I read. A lot. Mostly mysteries, but some non-fiction, and because one of my neighbors, Hope Ramsey, AKA Robin Lanier, is a best selling USA Today author, I am reading and enjoying her romance books.
In a previous blog I wrote about serendipity vs coincidence and how each of my Caitlyn Jamison plot lines just happened to turn into important environmental or social issues. This morning I had chills as I read about the horrible accident at the NASCAR race yesterday that seriously wounded driver Ryan Newman. I got chills because yesterday afternoon when reading Hope Ramsay’s 2011 book, “Home at Last Chance” where on page 227 she wrote a scene that was almost identical to what happened to Mr. Newman yesterday. Her character, Tulane Rhodes is a race car driver, trying for a win when his back bumper was hit and he went flying. As I read the paper this morning, I thought, “Gee, I just read almost the same scene yesterday in a book. Except Ms. Ramsay’s character, Tulane, came out much better than Mr. Newman.
Coincidence? I have no idea . . .
Wednesday, February 12, 2020
|West end of Forsyth Park, Savannah, GA|
Over the last few days, I've been better developing Alaina's back story as well as that of the antagonist, Peter Doyle. I realized that poor Peter was just a stick figure with no flesh to be seen! I've been giving him a lot of thought and realized that the reason for his actions had to be more than power. There had to be something deeper driving him. And it was personal. I've reworked the first chapter, fleshing Peter out so that readers will be able to connect with him. I learned early on that even "bad" guys can have good attributes.
Monday, February 3, 2020
Each one of my Caitlyn Jamison mysteries has been serendipitous. In An Unexpected Death I wanted environmental issues as my main plot line. At first I hadn’t defined what that issue would be, but as my characters were developed, and the story took shape, I started to see articles about hydraulic fracturing. Since my mystery was set in the Finger Lakes Region of Upstate New York, following this environmental issue was a natural. Between articles in the Economist and the local New York papers, I had plenty of material from which to draw.
Then I embarked on my second book, Fatal Dose. I wanted to do something different. The opioid issue was beginning to be a social issue, so I chose that. Again, as the characters and plot line were developed, the opioid epidemic exploded and was all over the news. Again, a lot of research material.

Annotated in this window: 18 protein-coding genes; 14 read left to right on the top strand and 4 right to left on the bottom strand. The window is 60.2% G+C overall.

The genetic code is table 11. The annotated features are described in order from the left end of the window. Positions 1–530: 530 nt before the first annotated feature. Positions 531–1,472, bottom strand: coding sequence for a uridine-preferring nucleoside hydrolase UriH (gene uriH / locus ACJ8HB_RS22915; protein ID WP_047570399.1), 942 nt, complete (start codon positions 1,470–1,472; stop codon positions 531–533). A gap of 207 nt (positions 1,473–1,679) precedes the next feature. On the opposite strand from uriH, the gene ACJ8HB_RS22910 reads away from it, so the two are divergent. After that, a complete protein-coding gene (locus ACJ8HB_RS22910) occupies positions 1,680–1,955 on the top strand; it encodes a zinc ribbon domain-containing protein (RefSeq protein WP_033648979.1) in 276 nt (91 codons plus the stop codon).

For the third book, The Death of Cassie White I wanted to deal with a little known topic in which I could educate my readers. I mean, how many people knew about the vast uranium deposit in southwestern Virginia? I thought that would be a unique plot line. And it was. Except. When I was well into the book, an article appeared in our local Fredericksburg, Virginia paper describing how a mining company was trying to get the uranium ore mining moratorium put in place by the Virginia legislature in the 1980s overturned. Yikes!!! Serendipitous.
Well over a year ago I decided to write a suspense story. The setting would be Savannah, Georgia. Maybe I’d work in some ghosts. I needed an interesting, but scary plot line. My mind went back to about 2005 when I attended a library program on pandemics. The presentation was by a local doctor who was part of a team consisting of doctors in Western Connecticut and New York to educate the public and develop plans for - not if but when - a pandemic hits. The talk was fascinating. Dr. Dworkin explained how sickness would be a domino effect as truck drivers fell ill (cutting down on delivery of goods), water treatment plant employees not coming to work, the number of potentially ill people needing hospital beds versus how many actual beds are available in area hospitals. It was eye opening and scary. I went home and started my pandemic pantry, which Dr. Dworkin suggested hold enough food for three months. This, of course, would include all supplies you might need, medicines, pet food, etc.
Over a year ago I decided this subject would be the plot line for my new book.
Is it serendipitous that as I am well into my story we are faced with a possible pandemic from the corona virus?
Lesson learned - be careful of future plot line decisions.